We don't need no stinkin' survey

In today's Education IT blog, I came across Surveys 101: Guarantee privacy when asking about illegal activity and was somewhat amused by the fact that the GAO is surveying American colleges and universities for data about illegal file sharing (copyright infringement, for those of us who are not afraid to call it what it is).  They actually expect institutions across America to put themselves at legal risk by sharing such information outside any framework of confidentiality.

In today's Education IT blog, I came across Surveys 101: Guarantee privacy when asking about illegal activity and was somewhat amused by the fact that the GAO is surveying American colleges and universities for data about illegal file sharing (copyright infringement, for those of us who are not afraid to call it what it is).  They actually expect institutions across America to put themselves at legal risk by sharing such information outside any framework of confidentiality. 

Professionals in an academic setting know all too well that such a survey is not worth very much because it is not 'blind' (the requesters know who the respondents are) and it is not scientific because the universities involved in the survey are 'self-selecting' -- they decide whether or not to provide statistics, and that decision is colored by their own perception of the problem.  Knowing only the topic of the survey, I can arrive as some conclusions:

  • Schools who know the least about the level of copyright infringement on their campus will be the most likely to respond -- after all, they have 'no problem' on their campus.
  • Large research institutions have the greatest problem with copyright infringement -- after all, they have the fastest Internet connections, making files sharing that much more attractive.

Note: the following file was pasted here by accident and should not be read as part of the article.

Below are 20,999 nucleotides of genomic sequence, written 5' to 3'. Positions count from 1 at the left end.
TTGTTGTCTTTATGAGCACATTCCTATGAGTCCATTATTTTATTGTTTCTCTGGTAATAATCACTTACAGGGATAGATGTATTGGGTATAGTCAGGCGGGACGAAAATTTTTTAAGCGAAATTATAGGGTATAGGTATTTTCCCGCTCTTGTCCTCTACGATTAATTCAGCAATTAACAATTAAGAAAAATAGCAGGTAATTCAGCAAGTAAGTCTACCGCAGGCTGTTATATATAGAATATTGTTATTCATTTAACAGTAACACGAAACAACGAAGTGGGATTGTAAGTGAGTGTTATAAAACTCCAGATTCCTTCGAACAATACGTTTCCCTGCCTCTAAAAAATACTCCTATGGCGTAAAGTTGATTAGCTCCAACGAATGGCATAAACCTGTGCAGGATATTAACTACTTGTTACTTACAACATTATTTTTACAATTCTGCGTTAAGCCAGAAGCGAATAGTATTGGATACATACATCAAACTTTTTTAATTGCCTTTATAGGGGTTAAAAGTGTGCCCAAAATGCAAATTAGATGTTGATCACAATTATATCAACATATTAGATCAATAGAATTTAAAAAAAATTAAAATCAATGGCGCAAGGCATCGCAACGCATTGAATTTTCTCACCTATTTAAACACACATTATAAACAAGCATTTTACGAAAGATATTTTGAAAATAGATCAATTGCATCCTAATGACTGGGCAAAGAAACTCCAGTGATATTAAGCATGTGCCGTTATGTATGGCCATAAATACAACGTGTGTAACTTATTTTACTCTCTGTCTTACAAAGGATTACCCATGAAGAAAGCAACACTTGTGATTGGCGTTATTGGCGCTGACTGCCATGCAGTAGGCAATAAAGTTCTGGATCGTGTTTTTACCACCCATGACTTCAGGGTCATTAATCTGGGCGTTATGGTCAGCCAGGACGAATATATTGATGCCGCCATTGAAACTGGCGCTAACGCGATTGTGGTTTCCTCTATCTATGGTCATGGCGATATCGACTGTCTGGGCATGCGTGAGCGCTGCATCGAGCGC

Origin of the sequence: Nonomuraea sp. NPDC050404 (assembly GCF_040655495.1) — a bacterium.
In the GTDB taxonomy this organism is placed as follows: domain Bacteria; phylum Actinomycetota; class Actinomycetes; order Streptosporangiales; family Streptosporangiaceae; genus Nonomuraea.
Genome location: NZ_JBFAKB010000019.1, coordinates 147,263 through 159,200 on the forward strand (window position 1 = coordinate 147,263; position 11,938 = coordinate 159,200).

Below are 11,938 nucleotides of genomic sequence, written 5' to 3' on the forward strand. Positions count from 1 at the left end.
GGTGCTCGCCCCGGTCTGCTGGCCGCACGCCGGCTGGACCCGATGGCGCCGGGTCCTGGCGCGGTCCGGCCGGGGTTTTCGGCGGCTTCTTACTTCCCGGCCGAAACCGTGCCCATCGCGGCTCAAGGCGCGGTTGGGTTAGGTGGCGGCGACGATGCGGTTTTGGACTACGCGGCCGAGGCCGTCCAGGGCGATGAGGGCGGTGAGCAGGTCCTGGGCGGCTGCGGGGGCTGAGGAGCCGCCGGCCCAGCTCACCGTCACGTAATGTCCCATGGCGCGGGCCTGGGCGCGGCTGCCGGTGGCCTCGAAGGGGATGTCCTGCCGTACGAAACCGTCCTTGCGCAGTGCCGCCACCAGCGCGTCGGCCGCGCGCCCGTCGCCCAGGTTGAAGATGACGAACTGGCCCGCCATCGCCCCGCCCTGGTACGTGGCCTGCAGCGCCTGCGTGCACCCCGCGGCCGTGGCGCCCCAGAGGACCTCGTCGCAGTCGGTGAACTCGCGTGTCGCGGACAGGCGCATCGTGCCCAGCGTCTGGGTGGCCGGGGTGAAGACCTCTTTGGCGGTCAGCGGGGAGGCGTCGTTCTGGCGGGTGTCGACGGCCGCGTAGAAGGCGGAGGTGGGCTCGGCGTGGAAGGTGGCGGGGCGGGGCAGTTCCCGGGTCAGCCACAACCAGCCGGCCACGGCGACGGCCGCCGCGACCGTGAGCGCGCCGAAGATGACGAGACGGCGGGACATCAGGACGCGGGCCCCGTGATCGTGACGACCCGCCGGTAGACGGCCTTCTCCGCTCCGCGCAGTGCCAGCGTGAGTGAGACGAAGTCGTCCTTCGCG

• The per capita rate of infringement will be higher at larger institutions -- not only will they have a more robust network infrastructure, they will also have a more diverse student population than smaller, more exclusive (read expensive) institutions. 
  • Schools which are largely made up of commuters will have a smaller problem -- because off-campus students infringe using someone else's network infrastructure.
  • Schools with a high percentage of undergraduates will have a higher rate of copyright infringement than schools with a higher percentage of graduate students.

I base these conclusions on nothing more than 26+ years of experience in a university IT setting but it might be interesting to see how many of these conclusions turn out to be correct. 

I think it is ill-advised for any school with a thorough understanding of the scope of the problem at their school to respond to a survey which is not confidential -- especially one which is instituted by government and not in a purely academic setting and I am quite sure that before responding, most schools will seek legal counsel. 

Undoubtedly some schools don't know the scope of the problem on their campus because they either have limited resources for mounting such an effort or because they believe that by not knowing they are better protected from lawsuits -- or from the 'discovery' process should a lawsuit surface. 

Nevertheless, the most proactive of Education IT units will have a good understanding of the problem.  They will have well-publicized student use policies strictly forbidding such activity, and they will routinely remind students of their responsibilities.